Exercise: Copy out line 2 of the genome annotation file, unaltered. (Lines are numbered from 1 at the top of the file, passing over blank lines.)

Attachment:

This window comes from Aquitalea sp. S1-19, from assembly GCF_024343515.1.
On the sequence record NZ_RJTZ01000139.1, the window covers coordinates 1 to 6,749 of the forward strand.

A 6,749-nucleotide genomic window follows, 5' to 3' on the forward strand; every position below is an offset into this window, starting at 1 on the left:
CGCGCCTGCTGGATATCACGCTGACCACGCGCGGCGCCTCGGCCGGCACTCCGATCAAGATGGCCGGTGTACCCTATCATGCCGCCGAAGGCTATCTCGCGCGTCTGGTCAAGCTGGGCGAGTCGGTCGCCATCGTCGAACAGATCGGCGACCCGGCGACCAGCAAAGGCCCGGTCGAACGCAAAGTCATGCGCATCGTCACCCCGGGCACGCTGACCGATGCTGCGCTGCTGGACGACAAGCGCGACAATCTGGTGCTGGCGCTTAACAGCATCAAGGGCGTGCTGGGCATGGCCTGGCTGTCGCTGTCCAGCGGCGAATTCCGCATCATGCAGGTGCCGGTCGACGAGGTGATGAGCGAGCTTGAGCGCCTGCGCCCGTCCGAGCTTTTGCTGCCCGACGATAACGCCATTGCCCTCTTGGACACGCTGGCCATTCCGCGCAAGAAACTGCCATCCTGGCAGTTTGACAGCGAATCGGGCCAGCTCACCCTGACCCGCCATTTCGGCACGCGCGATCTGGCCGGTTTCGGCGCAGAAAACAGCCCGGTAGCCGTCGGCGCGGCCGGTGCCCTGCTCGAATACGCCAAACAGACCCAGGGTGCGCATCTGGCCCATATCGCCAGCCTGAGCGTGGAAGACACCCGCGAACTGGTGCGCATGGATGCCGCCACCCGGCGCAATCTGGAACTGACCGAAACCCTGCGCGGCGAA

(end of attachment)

On the sequence record NZ_RJTZ01000139.1, the window covers coordinates 1 to 6,749 of the forward strand.